Tom: Russia put together an excellent FIBA Women's EuroBasket 2021 campaign in Strasbourg and Valencia and will play for a spot at the FIBA Women's Basketball World Cup 2022.. Maria Vadeeva continues to prove, season after season, that she’s one of the best centers in the world and her teammates show they are capable of shooting the lights out around her. The first impression of Russia’s schedule is that it should be straightforward as they really only face any kind of a test against Montenegro.
Tereza: I too think it's Russia, especially after that performance in the Quarter-Finals of the 2021 edition against Belgium when even though they lost by two , they showed the huge potential in this group of young, talented, fresh and exciting players led by the excellent coach Alexander Kovalev who has a secured continuity with these players from youth levels. They are improving with each tournament, learning from their mistakes and there is no doubt they want to get onto the podium in 2023. They have the hunger, capability and a well-balanced roster. Maria Vadeeva took the captain role with grace as the most experienced player even if she is still young and will again lead her team both on and off the court. Except for Montenegro, perhaps I don’t see anyone in this group who could test this powerhouse.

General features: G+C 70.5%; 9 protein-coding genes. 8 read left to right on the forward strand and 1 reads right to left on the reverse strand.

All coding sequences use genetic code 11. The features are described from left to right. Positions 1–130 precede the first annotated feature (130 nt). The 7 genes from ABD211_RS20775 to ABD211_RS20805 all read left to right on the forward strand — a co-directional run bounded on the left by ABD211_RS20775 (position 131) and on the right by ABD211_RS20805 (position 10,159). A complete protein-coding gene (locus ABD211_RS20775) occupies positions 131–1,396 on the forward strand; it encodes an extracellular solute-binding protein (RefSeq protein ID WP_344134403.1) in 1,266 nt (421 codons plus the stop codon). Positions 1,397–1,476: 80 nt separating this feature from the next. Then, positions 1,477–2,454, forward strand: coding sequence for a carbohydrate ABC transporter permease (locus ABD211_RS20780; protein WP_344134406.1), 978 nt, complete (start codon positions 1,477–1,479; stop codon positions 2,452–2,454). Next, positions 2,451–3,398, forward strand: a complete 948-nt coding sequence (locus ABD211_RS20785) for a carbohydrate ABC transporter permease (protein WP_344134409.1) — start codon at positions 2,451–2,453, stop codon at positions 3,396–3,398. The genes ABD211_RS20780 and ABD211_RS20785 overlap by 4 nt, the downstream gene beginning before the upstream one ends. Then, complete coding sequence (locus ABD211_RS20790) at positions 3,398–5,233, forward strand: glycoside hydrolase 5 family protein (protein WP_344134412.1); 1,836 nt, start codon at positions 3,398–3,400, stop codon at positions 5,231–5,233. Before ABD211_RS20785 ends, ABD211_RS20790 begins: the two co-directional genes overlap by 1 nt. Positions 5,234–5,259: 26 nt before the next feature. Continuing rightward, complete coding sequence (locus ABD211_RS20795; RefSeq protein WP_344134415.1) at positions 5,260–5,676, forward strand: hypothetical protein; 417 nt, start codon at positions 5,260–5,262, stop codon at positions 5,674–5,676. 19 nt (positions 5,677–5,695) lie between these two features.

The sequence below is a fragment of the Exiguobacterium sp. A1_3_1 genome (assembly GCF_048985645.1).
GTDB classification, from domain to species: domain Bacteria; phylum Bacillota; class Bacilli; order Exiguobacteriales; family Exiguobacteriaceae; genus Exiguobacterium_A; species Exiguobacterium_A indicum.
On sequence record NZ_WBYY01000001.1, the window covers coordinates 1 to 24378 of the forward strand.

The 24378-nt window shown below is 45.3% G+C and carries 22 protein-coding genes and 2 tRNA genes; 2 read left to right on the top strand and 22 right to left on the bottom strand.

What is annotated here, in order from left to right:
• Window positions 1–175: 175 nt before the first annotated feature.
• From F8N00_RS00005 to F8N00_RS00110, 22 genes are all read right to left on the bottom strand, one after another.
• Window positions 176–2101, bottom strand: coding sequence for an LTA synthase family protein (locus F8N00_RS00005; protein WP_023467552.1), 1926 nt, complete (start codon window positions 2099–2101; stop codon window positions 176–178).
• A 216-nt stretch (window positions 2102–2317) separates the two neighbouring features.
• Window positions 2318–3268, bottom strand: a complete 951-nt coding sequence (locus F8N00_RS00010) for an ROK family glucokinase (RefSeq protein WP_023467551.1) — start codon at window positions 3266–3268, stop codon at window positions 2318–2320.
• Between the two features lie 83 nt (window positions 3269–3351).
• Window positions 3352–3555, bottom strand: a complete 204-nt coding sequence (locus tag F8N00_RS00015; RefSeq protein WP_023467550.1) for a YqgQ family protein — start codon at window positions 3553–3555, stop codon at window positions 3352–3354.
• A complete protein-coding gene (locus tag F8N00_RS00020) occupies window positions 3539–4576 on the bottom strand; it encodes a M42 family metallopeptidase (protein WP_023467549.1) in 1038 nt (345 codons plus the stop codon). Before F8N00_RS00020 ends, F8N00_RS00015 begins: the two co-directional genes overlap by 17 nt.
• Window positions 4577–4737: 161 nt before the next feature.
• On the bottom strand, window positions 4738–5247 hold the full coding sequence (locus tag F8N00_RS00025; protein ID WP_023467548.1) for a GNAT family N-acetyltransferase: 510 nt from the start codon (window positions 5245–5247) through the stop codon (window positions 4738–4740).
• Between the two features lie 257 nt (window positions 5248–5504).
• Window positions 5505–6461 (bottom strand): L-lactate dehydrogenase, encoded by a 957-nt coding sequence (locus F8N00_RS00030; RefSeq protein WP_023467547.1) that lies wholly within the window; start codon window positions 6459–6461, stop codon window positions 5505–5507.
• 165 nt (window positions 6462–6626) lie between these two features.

Paul: I think it would genuinely be a massive shock if a team with the depth, quality and potential of France lost to Ukraine, Lithuania or Finland. Of course, Ukraine have the phenomenal Alina Iagupova and Lithuania have a hugely capable core rotation, but France should not be letting their opponents get within single digits in these games. If it sounds like I am being harsh or setting high standards for France, then good. Because if they want to become the number one team in Europe, they need to think big, play big and deliver.